03 February 2008

"Like snapping at flies": the rubber librarian hears from the condom makers

Once again Winnipeg is experiencing that most rigorous of winter's many onslaughts, a cold snap. It's so cold there's an air of conspiracy about it, because it doesn't seem real. On the other side of my frosted-up window it's as cold as a campground privy on the dark side of Pluto. Lip-crinkling, flesh-withering, molecule-slowing winds that seem to have blown across the vacuum of space before reaching us, testing the lower depths of the Kelvin scale. With weather like this it is perhaps appropriate to return to the troubling question that has concerned the public health authorities here. What effect does Winnipeg's cold weather have on latex condoms?

I have an update to my two previous posts about this issue. In my last post I reported on the initial response from the condom manufacturer to the question whether condoms can be stored safely in the cold.

Here is that first reply that came to public health officials:

Latex condoms are made of natural polyisoprene, 99+%, with trace amounts of residual vulcanization chemicals. This is a stable organic polymer and contains no water. As well, there are no mixtures or emulsions. As such, there is nothing in a latex condom to be affected by cold temperatures. Indeed, a sealed, opaque packaged condom place [sic] in a cold environment may well be preserved.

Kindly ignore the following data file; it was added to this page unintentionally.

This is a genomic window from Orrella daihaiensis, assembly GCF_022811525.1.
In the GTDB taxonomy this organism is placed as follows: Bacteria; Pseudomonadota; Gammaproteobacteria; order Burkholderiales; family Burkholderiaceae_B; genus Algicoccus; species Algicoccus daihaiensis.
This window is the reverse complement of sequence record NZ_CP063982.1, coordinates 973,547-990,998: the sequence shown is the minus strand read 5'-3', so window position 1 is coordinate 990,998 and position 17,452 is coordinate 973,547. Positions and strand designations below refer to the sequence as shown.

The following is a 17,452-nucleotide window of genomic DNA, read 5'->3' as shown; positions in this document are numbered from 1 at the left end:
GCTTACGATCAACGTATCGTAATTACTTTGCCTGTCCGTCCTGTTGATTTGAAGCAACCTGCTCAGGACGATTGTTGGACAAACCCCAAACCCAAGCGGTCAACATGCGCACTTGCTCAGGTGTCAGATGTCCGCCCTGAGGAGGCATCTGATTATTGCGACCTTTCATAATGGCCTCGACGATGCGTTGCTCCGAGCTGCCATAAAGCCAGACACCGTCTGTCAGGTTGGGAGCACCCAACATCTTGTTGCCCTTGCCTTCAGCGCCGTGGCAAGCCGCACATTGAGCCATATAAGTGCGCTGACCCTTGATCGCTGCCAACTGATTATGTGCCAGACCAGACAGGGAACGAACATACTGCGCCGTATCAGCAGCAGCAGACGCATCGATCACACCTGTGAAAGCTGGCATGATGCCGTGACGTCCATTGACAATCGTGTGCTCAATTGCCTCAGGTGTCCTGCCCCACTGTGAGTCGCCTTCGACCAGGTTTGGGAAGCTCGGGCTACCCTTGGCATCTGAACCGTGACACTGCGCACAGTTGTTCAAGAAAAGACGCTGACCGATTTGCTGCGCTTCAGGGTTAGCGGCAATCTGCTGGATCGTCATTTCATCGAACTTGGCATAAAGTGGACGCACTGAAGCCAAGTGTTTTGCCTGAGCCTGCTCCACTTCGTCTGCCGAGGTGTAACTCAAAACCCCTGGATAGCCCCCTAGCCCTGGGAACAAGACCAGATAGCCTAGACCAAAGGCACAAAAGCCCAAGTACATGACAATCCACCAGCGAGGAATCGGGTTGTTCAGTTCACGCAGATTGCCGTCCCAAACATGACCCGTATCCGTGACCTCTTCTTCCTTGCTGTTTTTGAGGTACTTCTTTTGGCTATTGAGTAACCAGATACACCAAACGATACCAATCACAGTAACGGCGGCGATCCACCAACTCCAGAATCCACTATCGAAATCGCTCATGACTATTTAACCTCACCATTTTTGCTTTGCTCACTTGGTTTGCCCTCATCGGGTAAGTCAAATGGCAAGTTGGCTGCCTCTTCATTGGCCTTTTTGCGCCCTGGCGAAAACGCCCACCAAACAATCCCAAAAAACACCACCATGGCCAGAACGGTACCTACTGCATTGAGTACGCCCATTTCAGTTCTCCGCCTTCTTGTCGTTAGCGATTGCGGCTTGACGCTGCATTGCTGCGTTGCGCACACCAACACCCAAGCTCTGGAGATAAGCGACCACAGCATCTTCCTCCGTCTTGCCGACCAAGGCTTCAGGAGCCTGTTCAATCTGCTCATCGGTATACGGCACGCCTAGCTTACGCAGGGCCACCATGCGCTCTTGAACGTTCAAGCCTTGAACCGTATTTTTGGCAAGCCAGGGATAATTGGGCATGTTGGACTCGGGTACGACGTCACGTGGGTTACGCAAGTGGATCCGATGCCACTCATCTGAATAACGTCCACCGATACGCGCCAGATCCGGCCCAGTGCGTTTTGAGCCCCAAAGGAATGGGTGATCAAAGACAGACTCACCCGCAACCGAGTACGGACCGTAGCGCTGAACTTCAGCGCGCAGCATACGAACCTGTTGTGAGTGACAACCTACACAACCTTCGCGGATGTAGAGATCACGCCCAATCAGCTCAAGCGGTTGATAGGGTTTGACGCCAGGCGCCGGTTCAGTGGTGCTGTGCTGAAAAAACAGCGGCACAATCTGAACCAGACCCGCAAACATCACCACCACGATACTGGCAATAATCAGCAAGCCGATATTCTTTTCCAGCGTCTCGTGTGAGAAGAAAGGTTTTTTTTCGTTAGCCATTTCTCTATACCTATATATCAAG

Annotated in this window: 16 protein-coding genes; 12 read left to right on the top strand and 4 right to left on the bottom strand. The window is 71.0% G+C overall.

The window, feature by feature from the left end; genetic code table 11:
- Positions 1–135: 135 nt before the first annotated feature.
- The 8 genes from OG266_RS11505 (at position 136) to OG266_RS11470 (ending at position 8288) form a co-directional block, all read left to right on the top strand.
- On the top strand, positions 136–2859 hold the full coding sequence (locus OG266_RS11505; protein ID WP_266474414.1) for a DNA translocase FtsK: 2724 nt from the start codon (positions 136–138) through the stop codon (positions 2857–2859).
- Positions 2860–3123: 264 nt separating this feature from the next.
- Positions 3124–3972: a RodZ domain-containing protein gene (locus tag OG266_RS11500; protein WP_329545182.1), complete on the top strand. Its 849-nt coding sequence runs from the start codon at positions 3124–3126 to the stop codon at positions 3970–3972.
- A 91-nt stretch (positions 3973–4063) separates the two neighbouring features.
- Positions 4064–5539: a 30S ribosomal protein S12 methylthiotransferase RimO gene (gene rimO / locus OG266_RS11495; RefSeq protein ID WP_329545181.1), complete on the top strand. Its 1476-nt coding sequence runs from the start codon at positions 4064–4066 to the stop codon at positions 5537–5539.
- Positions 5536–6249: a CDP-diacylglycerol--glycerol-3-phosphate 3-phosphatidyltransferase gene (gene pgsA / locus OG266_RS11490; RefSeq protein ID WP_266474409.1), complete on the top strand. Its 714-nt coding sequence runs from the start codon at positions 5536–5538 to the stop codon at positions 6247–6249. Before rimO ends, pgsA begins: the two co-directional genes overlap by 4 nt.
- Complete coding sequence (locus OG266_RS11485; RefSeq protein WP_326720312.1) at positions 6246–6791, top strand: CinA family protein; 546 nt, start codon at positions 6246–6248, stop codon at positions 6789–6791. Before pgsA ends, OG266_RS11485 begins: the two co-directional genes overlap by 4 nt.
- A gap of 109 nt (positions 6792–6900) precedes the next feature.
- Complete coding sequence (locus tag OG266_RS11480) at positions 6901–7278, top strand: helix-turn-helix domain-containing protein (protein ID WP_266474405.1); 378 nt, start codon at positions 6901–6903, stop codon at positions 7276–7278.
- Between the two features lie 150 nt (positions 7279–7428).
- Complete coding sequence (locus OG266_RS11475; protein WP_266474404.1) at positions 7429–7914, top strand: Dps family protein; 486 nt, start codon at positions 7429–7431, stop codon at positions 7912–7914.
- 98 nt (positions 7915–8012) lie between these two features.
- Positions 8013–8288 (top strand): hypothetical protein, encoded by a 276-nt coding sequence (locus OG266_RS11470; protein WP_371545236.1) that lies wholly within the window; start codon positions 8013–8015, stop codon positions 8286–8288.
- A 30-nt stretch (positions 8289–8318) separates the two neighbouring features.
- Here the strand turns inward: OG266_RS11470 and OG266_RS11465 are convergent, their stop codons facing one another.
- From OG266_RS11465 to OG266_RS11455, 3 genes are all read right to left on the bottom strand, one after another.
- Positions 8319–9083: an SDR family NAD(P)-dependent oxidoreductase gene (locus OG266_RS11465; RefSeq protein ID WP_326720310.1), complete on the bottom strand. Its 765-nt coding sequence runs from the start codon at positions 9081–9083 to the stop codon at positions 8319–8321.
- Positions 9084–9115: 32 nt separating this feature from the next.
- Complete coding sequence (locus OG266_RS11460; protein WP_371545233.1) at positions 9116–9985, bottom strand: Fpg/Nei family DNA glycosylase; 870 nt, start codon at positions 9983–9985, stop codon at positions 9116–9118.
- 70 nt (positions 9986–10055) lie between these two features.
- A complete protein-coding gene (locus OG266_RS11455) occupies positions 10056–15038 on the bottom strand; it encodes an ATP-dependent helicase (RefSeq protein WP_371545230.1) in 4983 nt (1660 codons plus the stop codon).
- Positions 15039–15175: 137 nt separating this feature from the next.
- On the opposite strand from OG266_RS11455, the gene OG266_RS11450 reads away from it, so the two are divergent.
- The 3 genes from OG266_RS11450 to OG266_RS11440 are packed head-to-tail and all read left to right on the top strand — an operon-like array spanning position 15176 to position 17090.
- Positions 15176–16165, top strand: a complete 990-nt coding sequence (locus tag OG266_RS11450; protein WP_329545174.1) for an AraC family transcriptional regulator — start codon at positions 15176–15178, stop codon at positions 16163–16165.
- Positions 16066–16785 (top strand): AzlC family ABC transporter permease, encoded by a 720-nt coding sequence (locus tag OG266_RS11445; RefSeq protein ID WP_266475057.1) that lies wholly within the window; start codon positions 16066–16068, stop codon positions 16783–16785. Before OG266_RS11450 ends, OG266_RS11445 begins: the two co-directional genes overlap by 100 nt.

Problems may occur in the thawing process if extra heat is added. Should condoms freeze, they must be left to thaw gradually at room temperature.
A follow-up email was sent to the company asking why, if this is the case, cartons of condoms purchased in bulk bear printed instructions not to store their contents in extreme heat or cold. The carton warning reads: "Store at room temperature. Protect latex condoms against prolonged periods of exposure to: extreme low or high temperatures, moisture, direct sunlight, fluorescent light."

There certainly is sufficient research to support all the other warnings. But the fruitless search I did for the Healthy Sexuality and Harm Reduction department of the Winnipeg Regional Health Authority showed that the risk of extreme cold to the physical integrity of the condoms is still unknown. Yet we have a printed warning about exposure to extreme cold printed on every box of condoms manufactured in a southern American state where cold normally means how you like your tea. The cryogenic frigidity of a Prairie winter is not even conceivable where these condoms are made. One begins to juggle with the questions that pop up. What, then, would warrant the printed warning on the condom packages? What exactly is the nature of the risk so obliquely referred to. Is it a risk to the plastic wrap or the condom lubricant? What rationale, we must ask the manufacturers, is there for this warning?

Perhaps this left them with too many balls in the air, for it was only after a considerable delay that a reply was finally received from a spokesperson:
Please forgive the delay in responding to your inquiry but I took the time to review it with the regulatory officials in case anything had changed since my last investigation into this matter.